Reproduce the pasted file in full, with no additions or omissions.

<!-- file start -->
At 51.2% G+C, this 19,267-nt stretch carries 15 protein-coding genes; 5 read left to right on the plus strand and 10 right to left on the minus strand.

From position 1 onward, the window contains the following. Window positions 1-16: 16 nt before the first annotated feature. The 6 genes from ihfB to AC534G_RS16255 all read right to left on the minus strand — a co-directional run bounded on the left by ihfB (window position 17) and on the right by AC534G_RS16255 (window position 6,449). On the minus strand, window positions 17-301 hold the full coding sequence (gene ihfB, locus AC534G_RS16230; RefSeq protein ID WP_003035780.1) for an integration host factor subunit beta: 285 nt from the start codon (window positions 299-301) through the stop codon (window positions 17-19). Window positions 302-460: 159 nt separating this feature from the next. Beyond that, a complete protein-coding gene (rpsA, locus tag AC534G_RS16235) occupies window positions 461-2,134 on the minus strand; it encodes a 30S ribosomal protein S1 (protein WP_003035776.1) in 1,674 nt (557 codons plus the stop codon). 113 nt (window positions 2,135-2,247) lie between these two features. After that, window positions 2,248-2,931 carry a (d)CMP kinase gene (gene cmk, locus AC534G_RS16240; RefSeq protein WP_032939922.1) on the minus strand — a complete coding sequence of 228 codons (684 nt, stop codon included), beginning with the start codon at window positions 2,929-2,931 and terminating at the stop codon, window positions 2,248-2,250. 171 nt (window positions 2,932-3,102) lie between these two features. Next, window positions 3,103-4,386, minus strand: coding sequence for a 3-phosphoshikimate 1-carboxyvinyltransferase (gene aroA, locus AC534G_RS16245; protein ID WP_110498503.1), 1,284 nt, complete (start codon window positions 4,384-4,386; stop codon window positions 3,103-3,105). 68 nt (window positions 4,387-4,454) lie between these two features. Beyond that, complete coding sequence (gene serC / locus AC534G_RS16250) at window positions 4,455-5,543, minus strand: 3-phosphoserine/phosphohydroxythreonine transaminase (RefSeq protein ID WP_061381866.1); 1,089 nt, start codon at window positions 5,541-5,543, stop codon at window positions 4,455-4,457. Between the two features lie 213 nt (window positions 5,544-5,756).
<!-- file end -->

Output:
At 51.2% G+C, this 19,267-nt stretch carries 15 protein-coding genes; 5 read left to right on the plus strand and 10 right to left on the minus strand.

From position 1 onward, the window contains the following. Window positions 1-16: 16 nt before the first annotated feature. The 6 genes from ihfB to AC534G_RS16255 all read right to left on the minus strand — a co-directional run bounded on the left by ihfB (window position 17) and on the right by AC534G_RS16255 (window position 6,449). On the minus strand, window positions 17-301 hold the full coding sequence (gene ihfB, locus AC534G_RS16230; RefSeq protein ID WP_003035780.1) for an integration host factor subunit beta: 285 nt from the start codon (window positions 299-301) through the stop codon (window positions 17-19). Window positions 302-460: 159 nt separating this feature from the next. Beyond that, a complete protein-coding gene (rpsA, locus tag AC534G_RS16235) occupies window positions 461-2,134 on the minus strand; it encodes a 30S ribosomal protein S1 (protein WP_003035776.1) in 1,674 nt (557 codons plus the stop codon). 113 nt (window positions 2,135-2,247) lie between these two features. After that, window positions 2,248-2,931 carry a (d)CMP kinase gene (gene cmk, locus AC534G_RS16240; RefSeq protein WP_032939922.1) on the minus strand — a complete coding sequence of 228 codons (684 nt, stop codon included), beginning with the start codon at window positions 2,929-2,931 and terminating at the stop codon, window positions 2,248-2,250. 171 nt (window positions 2,932-3,102) lie between these two features. Next, window positions 3,103-4,386, minus strand: coding sequence for a 3-phosphoshikimate 1-carboxyvinyltransferase (gene aroA, locus AC534G_RS16245; protein ID WP_110498503.1), 1,284 nt, complete (start codon window positions 4,384-4,386; stop codon window positions 3,103-3,105). 68 nt (window positions 4,387-4,454) lie between these two features. Beyond that, complete coding sequence (gene serC / locus AC534G_RS16250) at window positions 4,455-5,543, minus strand: 3-phosphoserine/phosphohydroxythreonine transaminase (RefSeq protein ID WP_061381866.1); 1,089 nt, start codon at window positions 5,541-5,543, stop codon at window positions 4,455-4,457. Between the two features lie 213 nt (window positions 5,544-5,756).